The need to nurture learners’ thinking skills both in Uganda and internationally has become a focus of education. This is apparent as studies consistently show the significance of thinking skills for learners both in school and later in life.
The intent of this paper is to explore the role of assessment practices and teaching methods in Uganda in fostering higher order thinking skills. The study used a descriptive analytical research method to analyse the underlying mechanisms of national examinations and how they relate to teaching and learning.
Data sources and analysis included official documents from the Ministry of Education and Sports, and Government of Uganda as well as academic literature about assessment and examinations. Analysing the current assessment and examinations at the
Uganda Certificate of Education (UCE) level, we argue that these assessments and examinations can be one of the ways to compel teachers refocus their pedagogical practices towards learners’ thinking skills.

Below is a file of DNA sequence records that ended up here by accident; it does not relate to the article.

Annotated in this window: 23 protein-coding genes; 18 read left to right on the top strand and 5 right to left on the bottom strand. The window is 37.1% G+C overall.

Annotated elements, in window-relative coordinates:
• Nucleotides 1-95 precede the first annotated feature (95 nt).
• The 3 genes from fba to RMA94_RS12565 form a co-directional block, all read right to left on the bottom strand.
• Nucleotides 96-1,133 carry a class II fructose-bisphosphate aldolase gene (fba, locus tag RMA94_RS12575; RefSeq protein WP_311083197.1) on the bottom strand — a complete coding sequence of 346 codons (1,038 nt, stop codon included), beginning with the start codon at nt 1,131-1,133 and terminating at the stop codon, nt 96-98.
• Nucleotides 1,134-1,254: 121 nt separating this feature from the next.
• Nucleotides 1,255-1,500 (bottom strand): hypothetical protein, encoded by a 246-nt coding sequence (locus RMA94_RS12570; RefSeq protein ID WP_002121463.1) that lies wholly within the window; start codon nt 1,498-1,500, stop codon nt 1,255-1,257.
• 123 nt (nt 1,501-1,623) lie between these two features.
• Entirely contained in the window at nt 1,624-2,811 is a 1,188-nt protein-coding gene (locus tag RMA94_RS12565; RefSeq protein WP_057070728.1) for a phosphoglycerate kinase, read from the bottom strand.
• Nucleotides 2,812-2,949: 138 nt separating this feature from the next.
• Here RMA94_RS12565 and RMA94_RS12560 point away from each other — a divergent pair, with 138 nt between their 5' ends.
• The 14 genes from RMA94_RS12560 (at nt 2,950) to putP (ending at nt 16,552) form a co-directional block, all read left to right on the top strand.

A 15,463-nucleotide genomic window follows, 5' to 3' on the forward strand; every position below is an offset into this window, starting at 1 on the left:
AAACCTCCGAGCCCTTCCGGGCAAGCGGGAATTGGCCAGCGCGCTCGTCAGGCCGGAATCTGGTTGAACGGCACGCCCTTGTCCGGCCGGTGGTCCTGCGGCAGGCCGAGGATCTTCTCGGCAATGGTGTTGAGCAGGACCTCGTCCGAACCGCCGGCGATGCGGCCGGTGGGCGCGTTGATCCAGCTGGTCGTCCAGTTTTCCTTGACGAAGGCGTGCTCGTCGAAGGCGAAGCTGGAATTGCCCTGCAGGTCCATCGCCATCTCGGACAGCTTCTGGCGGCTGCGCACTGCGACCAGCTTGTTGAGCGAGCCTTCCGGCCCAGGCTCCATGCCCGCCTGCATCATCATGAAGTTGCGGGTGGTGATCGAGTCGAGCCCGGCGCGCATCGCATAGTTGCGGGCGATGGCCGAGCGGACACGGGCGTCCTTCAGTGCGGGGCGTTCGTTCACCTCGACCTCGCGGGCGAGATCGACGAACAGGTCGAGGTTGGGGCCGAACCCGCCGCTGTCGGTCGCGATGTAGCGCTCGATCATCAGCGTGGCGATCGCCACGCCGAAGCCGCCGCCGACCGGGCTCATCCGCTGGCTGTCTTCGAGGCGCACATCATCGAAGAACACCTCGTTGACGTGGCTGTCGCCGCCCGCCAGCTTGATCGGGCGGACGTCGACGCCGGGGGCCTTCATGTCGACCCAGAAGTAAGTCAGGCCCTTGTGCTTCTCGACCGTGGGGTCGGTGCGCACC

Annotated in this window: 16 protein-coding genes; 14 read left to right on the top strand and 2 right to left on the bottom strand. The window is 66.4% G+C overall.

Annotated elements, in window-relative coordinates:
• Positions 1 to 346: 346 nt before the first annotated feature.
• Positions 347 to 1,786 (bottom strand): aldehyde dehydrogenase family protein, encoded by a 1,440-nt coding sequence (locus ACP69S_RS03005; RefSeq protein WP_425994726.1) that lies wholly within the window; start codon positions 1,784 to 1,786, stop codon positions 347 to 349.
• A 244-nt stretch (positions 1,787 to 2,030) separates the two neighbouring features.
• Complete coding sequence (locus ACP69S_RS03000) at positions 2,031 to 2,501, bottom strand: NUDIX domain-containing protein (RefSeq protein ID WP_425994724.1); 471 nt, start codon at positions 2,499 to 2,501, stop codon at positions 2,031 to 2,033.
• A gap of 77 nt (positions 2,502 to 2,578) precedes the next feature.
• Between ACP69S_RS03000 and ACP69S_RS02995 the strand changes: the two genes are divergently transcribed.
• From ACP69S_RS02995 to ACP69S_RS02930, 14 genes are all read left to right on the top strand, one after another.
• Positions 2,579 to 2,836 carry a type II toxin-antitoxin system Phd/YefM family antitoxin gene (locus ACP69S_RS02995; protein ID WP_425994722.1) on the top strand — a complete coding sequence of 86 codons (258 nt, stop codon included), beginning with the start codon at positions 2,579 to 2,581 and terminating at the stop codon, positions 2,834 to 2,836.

We, however, also acknowledge that this approach can only be successful if teachers possess the technical capabilities to nurture these skills. We also highlight the significant role of a school environment that fosters a culture which encourages and rewards learners for asking questions, challenging colleagues and teachers’ points of view without fear of being punished or reprimanded for challenging authority.
Find the study here:http:http://lgihe.org/wp-content/uploads/2021/10/HOT-education-9-10-2-1.pdf